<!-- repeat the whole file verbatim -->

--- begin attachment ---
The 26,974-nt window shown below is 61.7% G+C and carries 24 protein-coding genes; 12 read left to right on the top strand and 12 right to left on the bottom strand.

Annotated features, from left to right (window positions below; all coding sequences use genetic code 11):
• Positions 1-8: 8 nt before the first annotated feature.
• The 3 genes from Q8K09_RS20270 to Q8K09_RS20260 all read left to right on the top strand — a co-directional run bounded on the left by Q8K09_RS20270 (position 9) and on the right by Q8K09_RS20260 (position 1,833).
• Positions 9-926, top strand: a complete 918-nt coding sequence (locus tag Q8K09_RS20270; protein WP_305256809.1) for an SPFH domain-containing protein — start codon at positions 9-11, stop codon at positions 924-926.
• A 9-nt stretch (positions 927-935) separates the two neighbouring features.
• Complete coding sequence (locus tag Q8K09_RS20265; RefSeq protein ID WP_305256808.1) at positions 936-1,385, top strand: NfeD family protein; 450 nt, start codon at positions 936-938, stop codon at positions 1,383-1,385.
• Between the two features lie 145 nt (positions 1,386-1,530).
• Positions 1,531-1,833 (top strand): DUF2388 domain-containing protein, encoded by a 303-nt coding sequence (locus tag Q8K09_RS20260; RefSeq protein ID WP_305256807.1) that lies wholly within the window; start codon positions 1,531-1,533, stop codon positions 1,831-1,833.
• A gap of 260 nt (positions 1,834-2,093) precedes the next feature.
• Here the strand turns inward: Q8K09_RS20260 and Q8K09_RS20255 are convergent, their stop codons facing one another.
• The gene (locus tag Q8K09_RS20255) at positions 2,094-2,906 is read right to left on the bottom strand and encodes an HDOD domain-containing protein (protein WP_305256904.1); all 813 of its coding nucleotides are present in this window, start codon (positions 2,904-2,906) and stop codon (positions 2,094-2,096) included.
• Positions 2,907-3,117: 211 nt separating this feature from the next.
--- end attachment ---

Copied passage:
The 26,974-nt window shown below is 61.7% G+C and carries 24 protein-coding genes; 12 read left to right on the top strand and 12 right to left on the bottom strand.

Annotated features, from left to right (window positions below; all coding sequences use genetic code 11):
• Positions 1-8: 8 nt before the first annotated feature.
• The 3 genes from Q8K09_RS20270 to Q8K09_RS20260 all read left to right on the top strand — a co-directional run bounded on the left by Q8K09_RS20270 (position 9) and on the right by Q8K09_RS20260 (position 1,833).
• Positions 9-926, top strand: a complete 918-nt coding sequence (locus tag Q8K09_RS20270; protein WP_305256809.1) for an SPFH domain-containing protein — start codon at positions 9-11, stop codon at positions 924-926.
• A 9-nt stretch (positions 927-935) separates the two neighbouring features.
• Complete coding sequence (locus tag Q8K09_RS20265; RefSeq protein ID WP_305256808.1) at positions 936-1,385, top strand: NfeD family protein; 450 nt, start codon at positions 936-938, stop codon at positions 1,383-1,385.
• Between the two features lie 145 nt (positions 1,386-1,530).
• Positions 1,531-1,833 (top strand): DUF2388 domain-containing protein, encoded by a 303-nt coding sequence (locus tag Q8K09_RS20260; RefSeq protein ID WP_305256807.1) that lies wholly within the window; start codon positions 1,531-1,533, stop codon positions 1,831-1,833.
• A gap of 260 nt (positions 1,834-2,093) precedes the next feature.
• Here the strand turns inward: Q8K09_RS20260 and Q8K09_RS20255 are convergent, their stop codons facing one another.
• The gene (locus tag Q8K09_RS20255) at positions 2,094-2,906 is read right to left on the bottom strand and encodes an HDOD domain-containing protein (protein WP_305256904.1); all 813 of its coding nucleotides are present in this window, start codon (positions 2,904-2,906) and stop codon (positions 2,094-2,096) included.
• Positions 2,907-3,117: 211 nt separating this feature from the next.